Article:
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Analysis of High Mach 2DCD and SERN Scale Model Test Data PUBLIC ACCESS

[+] Author Affiliations
G. E. Hoff, R. W. Whittaker

General Electric – Aircraft Engines, Cincinnati, OH

Paper No. 93-GT-429, pp. V03CT17A090; 6 pages
doi:10.1115/93-GT-429
From:
  • ASME 1993 International Gas Turbine and Aeroengine Congress and Exposition
  • Volume 3C: General
  • Cincinnati, Ohio, USA, May 24–27, 1993
  • Conference Sponsors: International Gas Turbine Institute
  • ISBN: 978-0-7918-7892-7
  • Copyright © 1993 by ASME

abstract

This paper presents the results of analysis of scale model cold flow static performance test data for 2DCD and SERN High Mach (4 to 6) nozzle configurations generated under a GE Aircraft Engines Independent Research and Development Program. The testing was conducted at FluiDyne Engineering Corporation in late 1989. For the 2DCD nozzles, throat area, divergent flap length, contour, expansion ratio, and nozzle pressure ratio were parametrically varied and simulated operating conditions from subsonic to Mach 6. SERN nozzle parameters varied included throat area, expansion ramp length, cowl length and cowl divergence angle. Geometrics and nozzle pressure ratios simulated subsonic to Mach 6 operation. Although these tests were conducted statically, i.e., external flow was not simulated, the analysis presented herein addresses design point performance where the internal performance is not expected to be significantly influenced by external flow.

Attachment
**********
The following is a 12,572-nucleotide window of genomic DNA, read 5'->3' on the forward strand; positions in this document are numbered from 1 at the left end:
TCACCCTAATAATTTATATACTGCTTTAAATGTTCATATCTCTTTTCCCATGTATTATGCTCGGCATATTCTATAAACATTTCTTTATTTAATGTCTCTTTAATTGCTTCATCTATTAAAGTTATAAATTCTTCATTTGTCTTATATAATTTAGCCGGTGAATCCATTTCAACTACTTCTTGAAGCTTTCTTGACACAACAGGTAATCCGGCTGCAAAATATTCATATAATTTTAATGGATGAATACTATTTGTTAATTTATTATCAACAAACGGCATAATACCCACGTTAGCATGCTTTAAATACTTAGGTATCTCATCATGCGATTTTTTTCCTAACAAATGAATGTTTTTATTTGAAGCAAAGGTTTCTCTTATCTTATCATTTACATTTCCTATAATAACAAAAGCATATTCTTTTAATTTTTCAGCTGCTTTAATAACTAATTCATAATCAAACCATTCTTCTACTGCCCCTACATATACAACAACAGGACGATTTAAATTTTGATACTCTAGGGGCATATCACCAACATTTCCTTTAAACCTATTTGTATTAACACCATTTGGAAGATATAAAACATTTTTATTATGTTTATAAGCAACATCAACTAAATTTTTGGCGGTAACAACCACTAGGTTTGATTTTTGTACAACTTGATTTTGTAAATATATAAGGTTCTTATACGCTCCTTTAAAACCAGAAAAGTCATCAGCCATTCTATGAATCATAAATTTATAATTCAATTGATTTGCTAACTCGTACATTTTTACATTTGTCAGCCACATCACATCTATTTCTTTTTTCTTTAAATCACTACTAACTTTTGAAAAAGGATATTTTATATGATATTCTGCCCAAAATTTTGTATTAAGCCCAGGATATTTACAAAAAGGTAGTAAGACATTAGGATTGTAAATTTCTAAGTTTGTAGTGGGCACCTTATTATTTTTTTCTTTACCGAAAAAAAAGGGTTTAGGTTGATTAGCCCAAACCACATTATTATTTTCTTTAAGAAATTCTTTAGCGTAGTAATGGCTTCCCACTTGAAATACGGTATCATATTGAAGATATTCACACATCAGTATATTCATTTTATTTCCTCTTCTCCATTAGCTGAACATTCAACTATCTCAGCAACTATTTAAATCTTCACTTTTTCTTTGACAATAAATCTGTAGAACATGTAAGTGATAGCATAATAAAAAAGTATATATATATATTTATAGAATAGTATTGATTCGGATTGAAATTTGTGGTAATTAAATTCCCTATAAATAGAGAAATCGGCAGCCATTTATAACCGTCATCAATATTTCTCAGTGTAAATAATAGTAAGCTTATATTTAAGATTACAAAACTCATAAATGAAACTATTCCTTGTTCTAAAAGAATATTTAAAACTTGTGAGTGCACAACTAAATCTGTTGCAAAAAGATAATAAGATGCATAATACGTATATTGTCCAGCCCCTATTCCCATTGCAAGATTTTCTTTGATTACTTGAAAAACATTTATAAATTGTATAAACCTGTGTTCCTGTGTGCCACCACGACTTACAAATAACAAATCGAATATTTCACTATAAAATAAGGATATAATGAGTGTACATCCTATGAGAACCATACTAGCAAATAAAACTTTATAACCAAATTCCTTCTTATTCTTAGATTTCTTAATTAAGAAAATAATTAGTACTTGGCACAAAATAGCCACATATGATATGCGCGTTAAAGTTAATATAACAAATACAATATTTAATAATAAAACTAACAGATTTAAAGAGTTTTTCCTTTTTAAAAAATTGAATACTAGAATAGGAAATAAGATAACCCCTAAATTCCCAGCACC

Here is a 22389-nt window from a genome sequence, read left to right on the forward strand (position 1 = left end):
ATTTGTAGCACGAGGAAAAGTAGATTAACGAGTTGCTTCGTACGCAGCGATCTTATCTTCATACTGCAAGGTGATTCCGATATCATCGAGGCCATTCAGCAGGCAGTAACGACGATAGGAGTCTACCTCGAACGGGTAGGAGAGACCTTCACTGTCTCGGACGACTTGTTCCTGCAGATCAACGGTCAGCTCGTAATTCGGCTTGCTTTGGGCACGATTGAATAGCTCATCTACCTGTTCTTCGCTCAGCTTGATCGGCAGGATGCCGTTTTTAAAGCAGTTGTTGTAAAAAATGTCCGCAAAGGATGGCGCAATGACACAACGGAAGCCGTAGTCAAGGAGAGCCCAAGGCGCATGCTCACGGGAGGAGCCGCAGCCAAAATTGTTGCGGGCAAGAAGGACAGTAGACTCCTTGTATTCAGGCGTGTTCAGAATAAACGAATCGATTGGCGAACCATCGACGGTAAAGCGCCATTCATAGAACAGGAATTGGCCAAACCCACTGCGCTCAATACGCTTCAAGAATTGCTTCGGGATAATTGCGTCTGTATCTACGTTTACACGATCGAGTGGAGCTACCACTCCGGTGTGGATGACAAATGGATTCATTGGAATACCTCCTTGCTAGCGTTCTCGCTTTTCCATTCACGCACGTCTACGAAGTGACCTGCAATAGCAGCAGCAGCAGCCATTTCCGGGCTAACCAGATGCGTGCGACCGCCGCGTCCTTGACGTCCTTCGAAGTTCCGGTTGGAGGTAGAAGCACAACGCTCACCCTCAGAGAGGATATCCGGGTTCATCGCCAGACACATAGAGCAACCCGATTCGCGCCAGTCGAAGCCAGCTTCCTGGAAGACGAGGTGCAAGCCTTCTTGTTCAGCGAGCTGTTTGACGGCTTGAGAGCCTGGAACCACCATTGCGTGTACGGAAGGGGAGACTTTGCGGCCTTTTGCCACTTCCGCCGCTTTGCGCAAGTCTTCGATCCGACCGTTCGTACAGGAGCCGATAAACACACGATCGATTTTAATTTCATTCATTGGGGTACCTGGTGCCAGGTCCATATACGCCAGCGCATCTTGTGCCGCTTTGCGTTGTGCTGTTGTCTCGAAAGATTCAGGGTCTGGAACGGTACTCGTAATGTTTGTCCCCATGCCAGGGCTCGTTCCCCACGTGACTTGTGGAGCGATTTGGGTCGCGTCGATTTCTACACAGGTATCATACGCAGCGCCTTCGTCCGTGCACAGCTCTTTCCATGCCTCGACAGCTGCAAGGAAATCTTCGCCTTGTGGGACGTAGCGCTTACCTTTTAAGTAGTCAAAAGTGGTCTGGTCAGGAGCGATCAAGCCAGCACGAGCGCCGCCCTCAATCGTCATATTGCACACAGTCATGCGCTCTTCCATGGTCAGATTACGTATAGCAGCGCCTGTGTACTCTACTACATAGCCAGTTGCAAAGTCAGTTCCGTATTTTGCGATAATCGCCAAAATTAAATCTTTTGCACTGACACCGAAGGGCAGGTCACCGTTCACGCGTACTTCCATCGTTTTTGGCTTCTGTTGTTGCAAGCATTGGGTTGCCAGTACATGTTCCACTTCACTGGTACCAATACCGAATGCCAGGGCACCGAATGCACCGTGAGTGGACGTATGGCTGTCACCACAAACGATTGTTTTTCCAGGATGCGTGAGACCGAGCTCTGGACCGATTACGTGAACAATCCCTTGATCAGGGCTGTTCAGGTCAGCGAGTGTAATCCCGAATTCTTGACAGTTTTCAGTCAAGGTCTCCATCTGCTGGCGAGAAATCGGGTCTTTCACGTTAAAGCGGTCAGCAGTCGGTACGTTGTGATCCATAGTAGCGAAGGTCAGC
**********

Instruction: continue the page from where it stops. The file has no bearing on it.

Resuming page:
Data from the test program have been examined for comparison with existing GE performance prediction methods. A second objective was to explore generalization of the data for the preparation of prediction methodologies and design guides for future High Mach propulsion system studies. In general, the study results presented in this paper indicate that current GE 2DCD prediction methods do not extrapolate to the High Mach nozzle regime. Also presented are general performance trends as a function of key geometric parameters and potential correlating factors which provide guidelines for the design of future High Mach exhaust systems.

Copyright © 1993 by ASME
This article is only available in the PDF format.

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